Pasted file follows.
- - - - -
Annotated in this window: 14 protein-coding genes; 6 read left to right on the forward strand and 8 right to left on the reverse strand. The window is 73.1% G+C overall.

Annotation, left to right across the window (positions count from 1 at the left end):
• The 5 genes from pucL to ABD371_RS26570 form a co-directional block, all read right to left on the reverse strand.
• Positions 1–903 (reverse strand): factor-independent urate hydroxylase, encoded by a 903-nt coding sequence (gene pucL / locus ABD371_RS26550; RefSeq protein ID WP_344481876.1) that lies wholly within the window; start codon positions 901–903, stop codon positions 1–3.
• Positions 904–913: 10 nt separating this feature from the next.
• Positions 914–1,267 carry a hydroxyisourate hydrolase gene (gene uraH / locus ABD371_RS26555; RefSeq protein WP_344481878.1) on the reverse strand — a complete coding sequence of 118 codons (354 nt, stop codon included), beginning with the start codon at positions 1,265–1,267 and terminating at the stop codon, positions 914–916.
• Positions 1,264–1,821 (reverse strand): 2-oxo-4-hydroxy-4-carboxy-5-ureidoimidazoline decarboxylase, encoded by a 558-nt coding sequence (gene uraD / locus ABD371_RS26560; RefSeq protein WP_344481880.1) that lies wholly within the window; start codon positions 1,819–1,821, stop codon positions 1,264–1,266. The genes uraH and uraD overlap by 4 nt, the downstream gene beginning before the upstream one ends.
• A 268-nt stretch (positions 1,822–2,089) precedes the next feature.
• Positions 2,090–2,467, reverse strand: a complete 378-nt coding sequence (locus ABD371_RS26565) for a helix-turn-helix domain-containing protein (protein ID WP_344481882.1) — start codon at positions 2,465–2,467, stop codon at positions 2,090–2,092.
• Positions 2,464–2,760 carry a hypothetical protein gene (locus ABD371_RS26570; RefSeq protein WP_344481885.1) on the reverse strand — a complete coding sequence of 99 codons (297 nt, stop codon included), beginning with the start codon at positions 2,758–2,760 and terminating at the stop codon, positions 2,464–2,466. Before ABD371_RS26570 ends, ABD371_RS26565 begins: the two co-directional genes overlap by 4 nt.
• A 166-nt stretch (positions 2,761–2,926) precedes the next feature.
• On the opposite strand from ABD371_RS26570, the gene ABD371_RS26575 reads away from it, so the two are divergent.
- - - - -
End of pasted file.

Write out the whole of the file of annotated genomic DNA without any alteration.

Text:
Annotated in this window: 14 protein-coding genes; 6 read left to right on the forward strand and 8 right to left on the reverse strand. The window is 73.1% G+C overall.

Annotation, left to right across the window (positions count from 1 at the left end):
• The 5 genes from pucL to ABD371_RS26570 form a co-directional block, all read right to left on the reverse strand.
• Positions 1–903 (reverse strand): factor-independent urate hydroxylase, encoded by a 903-nt coding sequence (gene pucL / locus ABD371_RS26550; RefSeq protein ID WP_344481876.1) that lies wholly within the window; start codon positions 901–903, stop codon positions 1–3.
• Positions 904–913: 10 nt separating this feature from the next.
• Positions 914–1,267 carry a hydroxyisourate hydrolase gene (gene uraH / locus ABD371_RS26555; RefSeq protein WP_344481878.1) on the reverse strand — a complete coding sequence of 118 codons (354 nt, stop codon included), beginning with the start codon at positions 1,265–1,267 and terminating at the stop codon, positions 914–916.
• Positions 1,264–1,821 (reverse strand): 2-oxo-4-hydroxy-4-carboxy-5-ureidoimidazoline decarboxylase, encoded by a 558-nt coding sequence (gene uraD / locus ABD371_RS26560; RefSeq protein WP_344481880.1) that lies wholly within the window; start codon positions 1,819–1,821, stop codon positions 1,264–1,266. The genes uraH and uraD overlap by 4 nt, the downstream gene beginning before the upstream one ends.
• A 268-nt stretch (positions 1,822–2,089) precedes the next feature.
• Positions 2,090–2,467, reverse strand: a complete 378-nt coding sequence (locus ABD371_RS26565) for a helix-turn-helix domain-containing protein (protein ID WP_344481882.1) — start codon at positions 2,465–2,467, stop codon at positions 2,090–2,092.
• Positions 2,464–2,760 carry a hypothetical protein gene (locus ABD371_RS26570; RefSeq protein WP_344481885.1) on the reverse strand — a complete coding sequence of 99 codons (297 nt, stop codon included), beginning with the start codon at positions 2,758–2,760 and terminating at the stop codon, positions 2,464–2,466. Before ABD371_RS26570 ends, ABD371_RS26565 begins: the two co-directional genes overlap by 4 nt.
• A 166-nt stretch (positions 2,761–2,926) precedes the next feature.
• On the opposite strand from ABD371_RS26570, the gene ABD371_RS26575 reads away from it, so the two are divergent.